‘Irresponsible:’ Wisconsin GOP attacks Governor Evers’ budget as deliberations begin
MADISON — Republican legislators criticized Democratic Gov. Tony Evers’ state budget Wednesday, April 3 as “irresponsible” as they began their first day of public deliberations on revisions to the spending plan.
The GOP-controlled Joint Finance Committee began the weeks-long revision process with briefings by officials from the departments of Public Instruction, Transportation and Health Services. The proceedings were expected to last all day. The committee wasn’t expected to take any votes, but the briefings served as an opening for Republicans to spend hours criticizing the budget in front of the media.
The briefings began with the panel’s Republican co-chairs, Rep. John Nygren and Sen. Alberta Darling, railing against the budget before the first agency official so much as sat down in front the microphones. Nygren blasted the budget as “irresponsible.” Darling questioned how Evers could raise taxes by $1.3 billion and pointed out the Legislative Fiscal Bureau projects that spending commitments laid out in the budget would lead to a nearly $2 billion shortfall heading into the 2021-23 budget.
That triggered a mini-quarrel with Democratic Rep. Chris Taylor and Sen. Jon Erpenbach. They said the budget addresses priorities that Republicans ignored for the eight years under former Republican Gov. Scott Walker, including education and road repairs.
“All we’ve heard from the day this was introduced from Republicans is ‘Oh, my God, the sky is falling.’ Well, it’s not,” Erpenbach said.
Nygren cut off debate and then launched into the K-12 portion of the budget.
Evers has proposed spending an additional $1.4 billion on schools, including $606 million more for special education. He also has called for capping enrollment in the state’s voucher school program, which using public funds to subsidize private school tuition. Democrats oppose the subsidies, saying they pull money away from public schools.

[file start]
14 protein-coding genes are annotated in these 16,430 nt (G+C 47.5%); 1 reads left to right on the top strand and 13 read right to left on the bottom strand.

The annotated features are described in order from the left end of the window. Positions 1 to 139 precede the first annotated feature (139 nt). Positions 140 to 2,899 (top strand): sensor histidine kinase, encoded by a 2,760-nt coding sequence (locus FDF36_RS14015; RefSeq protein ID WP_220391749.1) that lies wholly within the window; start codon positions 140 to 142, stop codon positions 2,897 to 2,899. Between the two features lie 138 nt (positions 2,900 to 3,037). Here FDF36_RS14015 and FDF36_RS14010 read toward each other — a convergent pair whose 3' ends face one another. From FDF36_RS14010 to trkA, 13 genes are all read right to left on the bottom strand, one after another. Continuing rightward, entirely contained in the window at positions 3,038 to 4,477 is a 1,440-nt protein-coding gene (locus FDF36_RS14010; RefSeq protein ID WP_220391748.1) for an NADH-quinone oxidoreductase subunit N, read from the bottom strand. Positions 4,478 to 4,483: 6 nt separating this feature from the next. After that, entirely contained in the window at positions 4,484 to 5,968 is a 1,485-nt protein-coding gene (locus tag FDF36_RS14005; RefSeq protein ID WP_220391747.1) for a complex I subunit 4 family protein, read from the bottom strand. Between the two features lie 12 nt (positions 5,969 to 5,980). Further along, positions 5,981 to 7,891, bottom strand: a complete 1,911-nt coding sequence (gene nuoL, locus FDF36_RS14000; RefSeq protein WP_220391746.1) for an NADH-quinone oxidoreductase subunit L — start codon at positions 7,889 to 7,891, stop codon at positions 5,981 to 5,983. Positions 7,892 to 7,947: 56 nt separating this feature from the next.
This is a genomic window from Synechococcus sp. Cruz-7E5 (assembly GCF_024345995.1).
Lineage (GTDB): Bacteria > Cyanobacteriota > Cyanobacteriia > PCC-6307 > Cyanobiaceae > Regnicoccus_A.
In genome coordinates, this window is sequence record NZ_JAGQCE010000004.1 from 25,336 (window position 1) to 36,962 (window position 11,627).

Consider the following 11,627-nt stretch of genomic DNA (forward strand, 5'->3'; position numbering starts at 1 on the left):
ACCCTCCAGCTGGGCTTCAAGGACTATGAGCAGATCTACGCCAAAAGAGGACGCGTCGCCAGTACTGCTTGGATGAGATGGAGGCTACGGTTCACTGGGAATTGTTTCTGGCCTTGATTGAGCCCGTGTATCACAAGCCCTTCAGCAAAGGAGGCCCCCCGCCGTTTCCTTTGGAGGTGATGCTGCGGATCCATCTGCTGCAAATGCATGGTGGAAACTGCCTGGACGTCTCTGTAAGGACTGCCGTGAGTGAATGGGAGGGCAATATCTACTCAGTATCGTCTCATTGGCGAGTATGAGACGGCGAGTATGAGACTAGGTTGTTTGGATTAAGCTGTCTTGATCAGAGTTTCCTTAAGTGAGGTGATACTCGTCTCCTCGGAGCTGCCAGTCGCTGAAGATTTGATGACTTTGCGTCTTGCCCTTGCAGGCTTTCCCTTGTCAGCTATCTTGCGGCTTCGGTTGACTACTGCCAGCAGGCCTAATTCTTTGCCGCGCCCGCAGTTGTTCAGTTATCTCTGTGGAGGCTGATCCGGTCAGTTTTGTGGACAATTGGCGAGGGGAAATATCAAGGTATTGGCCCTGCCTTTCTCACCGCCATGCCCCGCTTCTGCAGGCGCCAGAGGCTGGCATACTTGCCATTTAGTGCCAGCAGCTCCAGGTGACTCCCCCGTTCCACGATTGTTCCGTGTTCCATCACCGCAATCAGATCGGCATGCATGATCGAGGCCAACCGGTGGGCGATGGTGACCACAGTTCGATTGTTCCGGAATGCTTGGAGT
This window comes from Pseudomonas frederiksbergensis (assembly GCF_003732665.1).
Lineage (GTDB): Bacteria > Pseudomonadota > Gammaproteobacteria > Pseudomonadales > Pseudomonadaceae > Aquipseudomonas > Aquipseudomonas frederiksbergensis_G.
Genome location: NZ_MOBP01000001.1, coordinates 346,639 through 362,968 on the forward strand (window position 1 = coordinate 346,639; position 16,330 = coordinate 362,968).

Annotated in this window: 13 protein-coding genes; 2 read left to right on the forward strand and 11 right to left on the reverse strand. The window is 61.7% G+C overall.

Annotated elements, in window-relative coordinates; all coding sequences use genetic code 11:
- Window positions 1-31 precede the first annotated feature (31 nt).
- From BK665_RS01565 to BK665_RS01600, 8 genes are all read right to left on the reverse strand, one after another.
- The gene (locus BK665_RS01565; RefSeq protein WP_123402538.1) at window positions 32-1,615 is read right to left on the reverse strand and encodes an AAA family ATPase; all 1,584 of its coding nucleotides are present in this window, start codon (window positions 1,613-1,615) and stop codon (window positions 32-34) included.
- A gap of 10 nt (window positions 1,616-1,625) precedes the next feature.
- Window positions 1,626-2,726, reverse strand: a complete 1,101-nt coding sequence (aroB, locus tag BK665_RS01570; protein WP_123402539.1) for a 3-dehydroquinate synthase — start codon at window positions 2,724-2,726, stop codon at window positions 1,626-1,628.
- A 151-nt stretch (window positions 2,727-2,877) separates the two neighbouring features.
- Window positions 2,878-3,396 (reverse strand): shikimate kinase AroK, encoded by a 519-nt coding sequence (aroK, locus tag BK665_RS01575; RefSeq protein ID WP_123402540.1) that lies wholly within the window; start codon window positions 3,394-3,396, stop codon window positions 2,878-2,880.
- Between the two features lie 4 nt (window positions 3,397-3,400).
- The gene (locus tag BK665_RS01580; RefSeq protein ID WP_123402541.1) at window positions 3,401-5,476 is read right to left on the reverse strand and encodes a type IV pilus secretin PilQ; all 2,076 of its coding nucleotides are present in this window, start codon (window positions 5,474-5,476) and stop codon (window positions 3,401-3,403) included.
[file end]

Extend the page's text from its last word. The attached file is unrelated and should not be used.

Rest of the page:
Nygren minimized the additional special education spending as a cost-shift. He argued that the money would simply replace dollars that schools are currently pulling from their operational budgets for special education and wouldn’t go toward expanding programs. He also attacked the plan to cap voucher participation, contending that the program offers options for students struggling in public schools.
DPI Superintendent Carolyn Stanford Taylor responded that the state hasn’t devoted enough money to special education and called the voucher cap “a pause” while Evers decides how best to sustain subsidies.
Evers, who served as DPI superintendent before he defeated Walker in November, defended his K-12 plan in a series of tweets as the briefing was happening.
“It’s pretty simple: if a kid needs extra support, let’s give them that extra support,” he wrote in one of the tweets.
The transportation budget calls for raising the 32.9-cent per gallon gasoline tax by 8 cents and eliminating the state’s minimum mark-up on fuel. Evers has said the net result could be a 14-cent decrease in the per-gallon cost. He also would spend an additional $320 million on highway repairs and expansion.
Evers’ budget also calls for accepting federal Medicaid expansion, which would add about 82,000 low-income people to Medicaid and save the state about $320 million over the next two years thanks to an infusion of federal funding. Republican Assembly Speaker Robin Vos has said there’s “no way” Medicaid will expand.
The finance committee is expected to spend several months revising the budget line-by-line before forwarding it on to the Legislature. The Senate and Assembly must pass an identical version before the document goes back to Evers, who can sign it into law or use his powerful partial veto powers to rewrite the plan to his liking.